Camilla Cavendish’s analysis of the reasons for the recent increase in the number of 50 to 64 year olds counted as “economically inactive” (Opinion, 17 September) does not go far enough.
Britain’s jobs ‘miracle’ does indeed ‘hide some uncomfortable truths’, but attributing it to the growing number of people in this age group now suffering from long-term illness, without wondering then who cares for them neglects the “invisible army” of unpaid workers. caregivers.
It is well known that hospitals are desperate to get patients out quickly and the capacity of nursing and residential care homes has dwindled. Home care services are increasingly limited to giving useful advice or information rather than practical support. The paid welfare workforce numbers 1.5 million and is comparable in size to the healthcare workforce. Both have suffered from a decade of budget cuts and, due to Brexit and the pandemic, vacancy rates are rising.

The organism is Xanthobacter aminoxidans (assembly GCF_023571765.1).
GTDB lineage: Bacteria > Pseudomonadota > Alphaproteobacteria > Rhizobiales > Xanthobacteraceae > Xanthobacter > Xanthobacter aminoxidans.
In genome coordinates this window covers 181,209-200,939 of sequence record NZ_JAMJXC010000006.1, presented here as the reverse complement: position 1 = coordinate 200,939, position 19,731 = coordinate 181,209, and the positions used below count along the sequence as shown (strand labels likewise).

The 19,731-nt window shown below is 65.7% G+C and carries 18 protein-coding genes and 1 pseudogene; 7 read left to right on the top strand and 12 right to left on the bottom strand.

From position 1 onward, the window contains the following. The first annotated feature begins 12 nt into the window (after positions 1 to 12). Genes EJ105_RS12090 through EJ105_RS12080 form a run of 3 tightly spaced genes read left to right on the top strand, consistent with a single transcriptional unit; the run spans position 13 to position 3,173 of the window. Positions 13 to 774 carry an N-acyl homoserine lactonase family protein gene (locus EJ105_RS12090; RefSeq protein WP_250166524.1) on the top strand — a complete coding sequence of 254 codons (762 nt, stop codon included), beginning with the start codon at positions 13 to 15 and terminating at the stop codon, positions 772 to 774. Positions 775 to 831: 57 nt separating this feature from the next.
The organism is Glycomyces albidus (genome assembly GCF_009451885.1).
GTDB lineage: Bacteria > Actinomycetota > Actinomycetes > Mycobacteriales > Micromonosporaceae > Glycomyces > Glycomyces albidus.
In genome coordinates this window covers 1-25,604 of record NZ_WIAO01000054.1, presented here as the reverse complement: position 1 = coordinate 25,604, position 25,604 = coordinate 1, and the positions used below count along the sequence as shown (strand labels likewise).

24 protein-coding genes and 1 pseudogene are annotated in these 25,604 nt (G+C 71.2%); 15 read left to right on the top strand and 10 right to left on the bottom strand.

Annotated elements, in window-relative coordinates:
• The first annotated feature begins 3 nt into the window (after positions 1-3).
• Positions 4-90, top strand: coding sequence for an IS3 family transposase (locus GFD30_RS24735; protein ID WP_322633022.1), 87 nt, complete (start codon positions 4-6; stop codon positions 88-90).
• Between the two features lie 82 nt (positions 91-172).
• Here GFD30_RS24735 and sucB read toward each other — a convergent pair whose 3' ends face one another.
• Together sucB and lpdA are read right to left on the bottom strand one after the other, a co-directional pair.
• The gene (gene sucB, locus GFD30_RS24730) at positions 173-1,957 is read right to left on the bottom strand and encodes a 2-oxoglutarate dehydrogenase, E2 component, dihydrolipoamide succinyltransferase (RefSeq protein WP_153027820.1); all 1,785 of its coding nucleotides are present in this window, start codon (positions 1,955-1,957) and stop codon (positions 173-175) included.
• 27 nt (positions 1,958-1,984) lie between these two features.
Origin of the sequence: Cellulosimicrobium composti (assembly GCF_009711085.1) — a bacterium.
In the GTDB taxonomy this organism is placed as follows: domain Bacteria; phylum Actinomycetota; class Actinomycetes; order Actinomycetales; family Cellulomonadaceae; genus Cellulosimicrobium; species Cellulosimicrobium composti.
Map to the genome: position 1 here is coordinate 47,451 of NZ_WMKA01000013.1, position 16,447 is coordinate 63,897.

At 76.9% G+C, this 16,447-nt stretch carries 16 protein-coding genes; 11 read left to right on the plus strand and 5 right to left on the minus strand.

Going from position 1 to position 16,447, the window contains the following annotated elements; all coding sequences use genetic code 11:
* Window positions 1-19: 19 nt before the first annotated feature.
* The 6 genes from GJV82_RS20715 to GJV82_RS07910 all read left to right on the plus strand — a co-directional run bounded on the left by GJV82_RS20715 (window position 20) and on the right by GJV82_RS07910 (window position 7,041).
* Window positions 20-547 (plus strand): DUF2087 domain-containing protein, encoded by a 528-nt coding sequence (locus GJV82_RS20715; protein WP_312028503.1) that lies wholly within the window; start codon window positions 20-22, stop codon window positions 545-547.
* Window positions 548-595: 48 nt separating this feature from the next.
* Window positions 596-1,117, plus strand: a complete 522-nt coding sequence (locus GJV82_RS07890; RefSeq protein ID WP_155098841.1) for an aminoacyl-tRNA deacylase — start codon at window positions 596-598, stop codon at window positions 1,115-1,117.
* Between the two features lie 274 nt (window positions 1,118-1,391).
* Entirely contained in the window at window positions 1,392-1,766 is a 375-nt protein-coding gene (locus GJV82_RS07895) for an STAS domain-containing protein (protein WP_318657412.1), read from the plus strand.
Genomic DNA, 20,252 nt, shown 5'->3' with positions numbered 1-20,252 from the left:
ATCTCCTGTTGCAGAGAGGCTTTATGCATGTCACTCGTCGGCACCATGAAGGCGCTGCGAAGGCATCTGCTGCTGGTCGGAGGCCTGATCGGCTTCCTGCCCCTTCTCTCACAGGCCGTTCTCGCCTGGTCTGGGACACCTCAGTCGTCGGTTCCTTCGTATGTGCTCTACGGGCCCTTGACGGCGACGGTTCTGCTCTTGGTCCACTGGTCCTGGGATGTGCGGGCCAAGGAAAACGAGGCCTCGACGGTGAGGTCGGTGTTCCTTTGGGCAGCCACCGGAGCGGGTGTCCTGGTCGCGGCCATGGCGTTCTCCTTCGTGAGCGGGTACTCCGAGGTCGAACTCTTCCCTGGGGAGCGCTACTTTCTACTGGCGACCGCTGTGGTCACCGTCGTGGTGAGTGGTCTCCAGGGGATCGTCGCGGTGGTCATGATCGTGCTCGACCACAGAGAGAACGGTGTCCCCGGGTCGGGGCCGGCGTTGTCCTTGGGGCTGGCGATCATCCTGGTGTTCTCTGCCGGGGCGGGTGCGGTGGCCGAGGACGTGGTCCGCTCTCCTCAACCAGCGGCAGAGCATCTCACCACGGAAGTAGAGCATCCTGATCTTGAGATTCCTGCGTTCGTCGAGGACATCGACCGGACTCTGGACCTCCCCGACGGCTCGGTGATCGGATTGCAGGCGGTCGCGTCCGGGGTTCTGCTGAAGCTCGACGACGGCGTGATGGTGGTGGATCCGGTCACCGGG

According to the Office for National Statistics, “Unpaid carers – usually, but not always, family members – contribute the equivalent of 4 million paid carers to the welfare system. Without them the system would collapse. .
Today, they are increasingly likely to be in gainful employment, i.e. to be economically active, in particular because the statutory retirement age for women from 2010 has been raised from 60 to 66 years old. For example, it is estimated that half of paid social workers care for a family member or close friend. The proportion found in the NHS Labor Survey was one in five in 2019, rising to one in three during the pandemic the following year.
The publication of further census results later this year will shed much-needed light on the number and situation of those who need care and those who provide it, whether paid or unpaid. It is to be hoped that in the future they will not remain hidden and uncounted behind closed doors, but will become more visible and valued in a wider and more caring society.
Emeritus Professor of Family Policy
University of Bristol, UK